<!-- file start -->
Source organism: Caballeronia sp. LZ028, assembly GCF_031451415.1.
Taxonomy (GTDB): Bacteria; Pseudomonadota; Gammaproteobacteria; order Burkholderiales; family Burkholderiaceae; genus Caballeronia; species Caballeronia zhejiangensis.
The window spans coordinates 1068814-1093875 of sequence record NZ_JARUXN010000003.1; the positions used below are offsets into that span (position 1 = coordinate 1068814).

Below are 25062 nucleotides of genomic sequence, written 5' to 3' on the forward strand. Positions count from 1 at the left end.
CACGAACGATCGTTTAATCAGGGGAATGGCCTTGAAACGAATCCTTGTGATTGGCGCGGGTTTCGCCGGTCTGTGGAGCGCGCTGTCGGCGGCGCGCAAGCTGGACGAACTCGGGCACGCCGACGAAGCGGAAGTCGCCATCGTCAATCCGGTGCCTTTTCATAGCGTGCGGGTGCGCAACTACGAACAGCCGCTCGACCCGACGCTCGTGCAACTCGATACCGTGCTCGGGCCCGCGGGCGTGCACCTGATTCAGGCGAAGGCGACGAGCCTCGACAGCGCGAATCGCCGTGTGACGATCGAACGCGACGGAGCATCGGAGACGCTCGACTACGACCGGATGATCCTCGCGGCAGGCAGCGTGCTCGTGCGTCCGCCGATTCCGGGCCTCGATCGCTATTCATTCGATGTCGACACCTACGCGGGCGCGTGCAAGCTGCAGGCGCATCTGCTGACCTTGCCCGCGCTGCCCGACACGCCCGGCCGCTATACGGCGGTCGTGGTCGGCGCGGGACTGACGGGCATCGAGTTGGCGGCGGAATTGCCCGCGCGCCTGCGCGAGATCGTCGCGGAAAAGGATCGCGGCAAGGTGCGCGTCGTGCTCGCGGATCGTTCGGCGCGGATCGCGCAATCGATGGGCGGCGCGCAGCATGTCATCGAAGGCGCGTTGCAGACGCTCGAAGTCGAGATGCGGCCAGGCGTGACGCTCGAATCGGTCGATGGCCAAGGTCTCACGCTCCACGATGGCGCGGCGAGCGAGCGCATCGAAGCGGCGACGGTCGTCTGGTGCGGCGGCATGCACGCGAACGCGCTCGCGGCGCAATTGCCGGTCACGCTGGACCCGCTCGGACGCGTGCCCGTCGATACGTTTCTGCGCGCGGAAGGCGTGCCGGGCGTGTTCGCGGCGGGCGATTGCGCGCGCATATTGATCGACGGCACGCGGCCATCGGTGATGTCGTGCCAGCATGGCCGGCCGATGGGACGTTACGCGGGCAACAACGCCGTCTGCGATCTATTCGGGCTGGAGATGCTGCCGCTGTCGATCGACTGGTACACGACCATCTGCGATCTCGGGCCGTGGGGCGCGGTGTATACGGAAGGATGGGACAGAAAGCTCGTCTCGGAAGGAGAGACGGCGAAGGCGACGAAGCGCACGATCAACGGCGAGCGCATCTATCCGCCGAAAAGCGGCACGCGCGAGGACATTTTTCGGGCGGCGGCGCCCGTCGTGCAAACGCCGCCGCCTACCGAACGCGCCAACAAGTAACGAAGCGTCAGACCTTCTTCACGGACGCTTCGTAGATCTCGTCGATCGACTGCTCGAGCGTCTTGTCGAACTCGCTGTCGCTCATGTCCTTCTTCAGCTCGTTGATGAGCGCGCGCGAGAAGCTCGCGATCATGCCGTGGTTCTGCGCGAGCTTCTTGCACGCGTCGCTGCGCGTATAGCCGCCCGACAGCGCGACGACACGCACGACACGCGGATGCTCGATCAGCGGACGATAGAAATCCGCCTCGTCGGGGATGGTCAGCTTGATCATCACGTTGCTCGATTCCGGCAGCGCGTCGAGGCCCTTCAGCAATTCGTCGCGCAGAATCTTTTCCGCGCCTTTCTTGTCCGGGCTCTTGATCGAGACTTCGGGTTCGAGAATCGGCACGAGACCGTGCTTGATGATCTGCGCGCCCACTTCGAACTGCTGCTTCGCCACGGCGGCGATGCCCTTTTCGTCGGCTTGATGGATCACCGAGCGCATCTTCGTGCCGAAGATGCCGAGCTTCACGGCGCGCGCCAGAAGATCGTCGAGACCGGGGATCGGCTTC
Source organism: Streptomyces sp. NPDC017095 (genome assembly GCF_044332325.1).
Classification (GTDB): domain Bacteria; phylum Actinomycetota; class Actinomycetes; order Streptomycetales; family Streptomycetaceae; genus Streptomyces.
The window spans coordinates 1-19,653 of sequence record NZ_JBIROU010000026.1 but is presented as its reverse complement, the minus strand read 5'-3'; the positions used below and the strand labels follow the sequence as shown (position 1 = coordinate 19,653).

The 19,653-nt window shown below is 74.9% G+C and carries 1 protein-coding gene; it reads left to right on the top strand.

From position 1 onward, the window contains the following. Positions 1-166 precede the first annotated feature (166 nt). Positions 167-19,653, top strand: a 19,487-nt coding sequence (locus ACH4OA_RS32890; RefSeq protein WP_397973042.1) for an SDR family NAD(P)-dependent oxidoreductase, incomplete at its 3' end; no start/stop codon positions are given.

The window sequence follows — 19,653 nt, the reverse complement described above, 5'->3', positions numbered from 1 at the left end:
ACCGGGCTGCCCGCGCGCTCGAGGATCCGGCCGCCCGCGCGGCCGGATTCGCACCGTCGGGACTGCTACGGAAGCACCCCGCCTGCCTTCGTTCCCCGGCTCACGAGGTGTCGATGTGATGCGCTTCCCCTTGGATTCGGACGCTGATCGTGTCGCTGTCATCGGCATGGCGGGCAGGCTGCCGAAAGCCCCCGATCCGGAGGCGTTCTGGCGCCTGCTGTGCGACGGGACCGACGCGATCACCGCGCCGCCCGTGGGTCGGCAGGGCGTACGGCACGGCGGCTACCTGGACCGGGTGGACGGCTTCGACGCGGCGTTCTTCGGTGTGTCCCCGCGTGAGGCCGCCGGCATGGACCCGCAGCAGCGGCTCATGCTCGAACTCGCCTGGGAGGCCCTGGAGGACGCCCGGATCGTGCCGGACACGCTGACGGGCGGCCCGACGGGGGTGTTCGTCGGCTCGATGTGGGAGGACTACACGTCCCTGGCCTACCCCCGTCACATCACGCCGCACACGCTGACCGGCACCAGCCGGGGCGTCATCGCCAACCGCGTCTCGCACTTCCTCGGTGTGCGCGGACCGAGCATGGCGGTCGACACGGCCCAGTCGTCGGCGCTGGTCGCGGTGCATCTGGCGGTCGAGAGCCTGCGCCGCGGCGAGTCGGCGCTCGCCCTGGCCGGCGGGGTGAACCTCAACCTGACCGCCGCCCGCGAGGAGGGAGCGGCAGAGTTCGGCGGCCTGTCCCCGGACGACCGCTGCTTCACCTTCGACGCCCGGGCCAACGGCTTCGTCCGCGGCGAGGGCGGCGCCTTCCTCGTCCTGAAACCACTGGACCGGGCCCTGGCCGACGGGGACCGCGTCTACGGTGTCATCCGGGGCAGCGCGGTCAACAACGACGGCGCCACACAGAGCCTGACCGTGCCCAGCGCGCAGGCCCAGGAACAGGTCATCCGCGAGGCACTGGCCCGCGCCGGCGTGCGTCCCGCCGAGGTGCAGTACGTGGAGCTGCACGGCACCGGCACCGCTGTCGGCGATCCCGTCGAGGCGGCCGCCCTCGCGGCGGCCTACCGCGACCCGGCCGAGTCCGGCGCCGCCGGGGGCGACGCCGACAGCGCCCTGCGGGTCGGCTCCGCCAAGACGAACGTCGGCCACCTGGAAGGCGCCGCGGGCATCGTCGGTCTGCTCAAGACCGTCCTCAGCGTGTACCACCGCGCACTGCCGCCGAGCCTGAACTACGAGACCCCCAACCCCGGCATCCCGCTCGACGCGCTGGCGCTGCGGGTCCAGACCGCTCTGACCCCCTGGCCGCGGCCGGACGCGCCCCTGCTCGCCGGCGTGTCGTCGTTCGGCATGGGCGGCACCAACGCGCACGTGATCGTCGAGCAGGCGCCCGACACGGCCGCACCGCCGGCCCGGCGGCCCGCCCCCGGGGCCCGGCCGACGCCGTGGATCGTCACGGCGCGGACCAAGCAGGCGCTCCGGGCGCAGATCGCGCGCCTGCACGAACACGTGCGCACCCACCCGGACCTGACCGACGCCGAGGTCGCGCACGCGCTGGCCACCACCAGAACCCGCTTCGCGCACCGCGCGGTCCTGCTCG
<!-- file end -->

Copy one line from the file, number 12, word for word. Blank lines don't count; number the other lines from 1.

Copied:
ACCGGGCTGCCCGCGCGCTCGAGGATCCGGCCGCCCGCGCGGCCGGATTCGCACCGTCGGGACTGCTACGGAAGCACCCCGCCTGCCTTCGTTCCCCGGCTCACGAGGTGTCGATGTGATGCGCTTCCCCTTGGATTCGGACGCTGATCGTGTCGCTGTCATCGGCATGGCGGGCAGGCTGCCGAAAGCCCCCGATCCGGAGGCGTTCTGGCGCCTGCTGTGCGACGGGACCGACGCGATCACCGCGCCGCCCGTGGGTCGGCAGGGCGTACGGCACGGCGGCTACCTGGACCGGGTGGACGGCTTCGACGCGGCGTTCTTCGGTGTGTCCCCGCGTGAGGCCGCCGGCATGGACCCGCAGCAGCGGCTCATGCTCGAACTCGCCTGGGAGGCCCTGGAGGACGCCCGGATCGTGCCGGACACGCTGACGGGCGGCCCGACGGGGGTGTTCGTCGGCTCGATGTGGGAGGACTACACGTCCCTGGCCTACCCCCGTCACATCACGCCGCACACGCTGACCGGCACCAGCCGGGGCGTCATCGCCAACCGCGTCTCGCACTTCCTCGGTGTGCGCGGACCGAGCATGGCGGTCGACACGGCCCAGTCGTCGGCGCTGGTCGCGGTGCATCTGGCGGTCGAGAGCCTGCGCCGCGGCGAGTCGGCGCTCGCCCTGGCCGGCGGGGTGAACCTCAACCTGACCGCCGCCCGCGAGGAGGGAGCGGCAGAGTTCGGCGGCCTGTCCCCGGACGACCGCTGCTTCACCTTCGACGCCCGGGCCAACGGCTTCGTCCGCGGCGAGGGCGGCGCCTTCCTCGTCCTGAAACCACTGGACCGGGCCCTGGCCGACGGGGACCGCGTCTACGGTGTCATCCGGGGCAGCGCGGTCAACAACGACGGCGCCACACAGAGCCTGACCGTGCCCAGCGCGCAGGCCCAGGAACAGGTCATCCGCGAGGCACTGGCCCGCGCCGGCGTGCGTCCCGCCGAGGTGCAGTACGTGGAGCTGCACGGCACCGGCACCGCTGTCGGCGATCCCGTCGAGGCGGCCGCCCTCGCGGCGGCCTACCGCGACCCGGCCGAGTCCGGCGCCGCCGGGGGCGACGCCGACAGCGCCCTGCGGGTCGGCTCCGCCAAGACGAACGTCGGCCACCTGGAAGGCGCCGCGGGCATCGTCGGTCTGCTCAAGACCGTCCTCAGCGTGTACCACCGCGCACTGCCGCCGAGCCTGAACTACGAGACCCCCAACCCCGGCATCCCGCTCGACGCGCTGGCGCTGCGGGTCCAGACCGCTCTGACCCCCTGGCCGCGGCCGGACGCGCCCCTGCTCGCCGGCGTGTCGTCGTTCGGCATGGGCGGCACCAACGCGCACGTGATCGTCGAGCAGGCGCCCGACACGGCCGCACCGCCGGCCCGGCGGCCCGCCCCCGGGGCCCGGCCGACGCCGTGGATCGTCACGGCGCGGACCAAGCAGGCGCTCCGGGCGCAGATCGCGCGCCTGCACGAACACGTGCGCACCCACCCGGACCTGACCGACGCCGAGGTCGCGCACGCGCTGGCCACCACCAGAACCCGCTTCGCGCACCGCGCGGTCCTGCTCG